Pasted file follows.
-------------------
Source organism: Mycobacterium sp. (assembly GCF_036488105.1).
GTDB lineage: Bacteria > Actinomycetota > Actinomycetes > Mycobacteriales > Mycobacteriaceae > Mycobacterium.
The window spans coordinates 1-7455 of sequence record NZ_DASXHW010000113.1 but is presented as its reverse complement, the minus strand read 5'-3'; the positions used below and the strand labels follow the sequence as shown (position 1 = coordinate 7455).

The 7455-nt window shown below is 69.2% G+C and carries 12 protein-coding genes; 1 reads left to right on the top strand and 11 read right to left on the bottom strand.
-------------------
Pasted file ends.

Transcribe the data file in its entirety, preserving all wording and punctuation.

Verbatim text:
Source organism: Mycobacterium sp. (assembly GCF_036488105.1).
GTDB lineage: Bacteria > Actinomycetota > Actinomycetes > Mycobacteriales > Mycobacteriaceae > Mycobacterium.
The window spans coordinates 1-7455 of sequence record NZ_DASXHW010000113.1 but is presented as its reverse complement, the minus strand read 5'-3'; the positions used below and the strand labels follow the sequence as shown (position 1 = coordinate 7455).

The 7455-nt window shown below is 69.2% G+C and carries 12 protein-coding genes; 1 reads left to right on the top strand and 11 read right to left on the bottom strand.